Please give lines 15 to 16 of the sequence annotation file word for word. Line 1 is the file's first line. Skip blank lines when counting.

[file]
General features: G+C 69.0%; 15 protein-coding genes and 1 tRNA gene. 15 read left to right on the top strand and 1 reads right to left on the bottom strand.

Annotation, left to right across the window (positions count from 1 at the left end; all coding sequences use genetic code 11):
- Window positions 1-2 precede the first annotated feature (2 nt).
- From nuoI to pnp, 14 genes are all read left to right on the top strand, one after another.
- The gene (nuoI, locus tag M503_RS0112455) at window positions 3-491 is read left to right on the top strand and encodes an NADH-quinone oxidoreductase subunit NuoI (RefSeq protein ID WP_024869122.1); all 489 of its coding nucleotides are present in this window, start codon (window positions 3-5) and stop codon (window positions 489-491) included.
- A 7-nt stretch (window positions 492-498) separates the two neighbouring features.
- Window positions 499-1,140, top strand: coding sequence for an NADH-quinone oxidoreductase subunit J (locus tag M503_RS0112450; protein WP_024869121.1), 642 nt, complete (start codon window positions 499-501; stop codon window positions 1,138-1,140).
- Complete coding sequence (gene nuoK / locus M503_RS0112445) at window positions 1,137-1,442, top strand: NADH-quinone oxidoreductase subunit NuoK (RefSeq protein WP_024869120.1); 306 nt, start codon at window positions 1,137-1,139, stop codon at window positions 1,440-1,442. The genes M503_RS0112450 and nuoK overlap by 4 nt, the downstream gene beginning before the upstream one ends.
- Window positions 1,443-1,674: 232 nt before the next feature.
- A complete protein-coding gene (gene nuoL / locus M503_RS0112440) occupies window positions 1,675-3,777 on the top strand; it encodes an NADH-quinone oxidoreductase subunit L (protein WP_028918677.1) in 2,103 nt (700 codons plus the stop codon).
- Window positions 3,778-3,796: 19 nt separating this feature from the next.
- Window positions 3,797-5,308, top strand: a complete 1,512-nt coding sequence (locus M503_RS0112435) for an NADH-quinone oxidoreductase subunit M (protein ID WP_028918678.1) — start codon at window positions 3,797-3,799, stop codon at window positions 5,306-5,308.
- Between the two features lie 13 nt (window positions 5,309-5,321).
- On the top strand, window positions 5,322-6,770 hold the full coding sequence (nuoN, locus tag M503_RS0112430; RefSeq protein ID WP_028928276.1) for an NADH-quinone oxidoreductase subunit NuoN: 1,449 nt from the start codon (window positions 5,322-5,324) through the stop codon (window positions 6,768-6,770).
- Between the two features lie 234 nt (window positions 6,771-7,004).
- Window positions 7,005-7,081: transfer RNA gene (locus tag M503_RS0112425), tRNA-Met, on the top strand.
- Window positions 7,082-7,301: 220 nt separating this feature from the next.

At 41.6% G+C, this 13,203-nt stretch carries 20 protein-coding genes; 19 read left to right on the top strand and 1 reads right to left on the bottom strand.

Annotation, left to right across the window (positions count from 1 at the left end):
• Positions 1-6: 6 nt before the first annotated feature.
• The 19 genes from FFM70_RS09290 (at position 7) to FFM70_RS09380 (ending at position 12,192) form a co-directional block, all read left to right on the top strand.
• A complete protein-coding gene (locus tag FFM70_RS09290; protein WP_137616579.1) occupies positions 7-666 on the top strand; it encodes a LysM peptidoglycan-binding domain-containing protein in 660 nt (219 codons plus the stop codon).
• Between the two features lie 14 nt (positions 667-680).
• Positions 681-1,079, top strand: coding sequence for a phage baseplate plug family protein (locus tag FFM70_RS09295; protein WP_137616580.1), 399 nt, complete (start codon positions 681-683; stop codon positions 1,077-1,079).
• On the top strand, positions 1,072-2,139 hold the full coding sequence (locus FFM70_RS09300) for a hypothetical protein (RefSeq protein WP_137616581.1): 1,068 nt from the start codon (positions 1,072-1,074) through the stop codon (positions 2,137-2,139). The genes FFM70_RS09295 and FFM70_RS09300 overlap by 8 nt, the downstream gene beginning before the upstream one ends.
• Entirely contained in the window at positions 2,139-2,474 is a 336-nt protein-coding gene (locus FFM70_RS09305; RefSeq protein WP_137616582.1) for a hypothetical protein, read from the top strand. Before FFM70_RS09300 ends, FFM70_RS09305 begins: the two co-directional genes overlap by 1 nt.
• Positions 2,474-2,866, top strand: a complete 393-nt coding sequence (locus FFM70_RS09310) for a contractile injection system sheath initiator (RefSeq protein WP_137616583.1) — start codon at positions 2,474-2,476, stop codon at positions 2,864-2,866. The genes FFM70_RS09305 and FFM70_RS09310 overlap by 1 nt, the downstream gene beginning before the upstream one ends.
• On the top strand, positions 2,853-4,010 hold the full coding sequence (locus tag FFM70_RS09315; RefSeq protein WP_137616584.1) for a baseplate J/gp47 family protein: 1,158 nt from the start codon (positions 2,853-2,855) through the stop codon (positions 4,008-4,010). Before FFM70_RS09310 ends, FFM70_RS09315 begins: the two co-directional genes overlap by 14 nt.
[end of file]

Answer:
- Between the two features lie 234 nt (window positions 6,771-7,004).
- Window positions 7,005-7,081: transfer RNA gene (locus tag M503_RS0112425), tRNA-Met, on the top strand.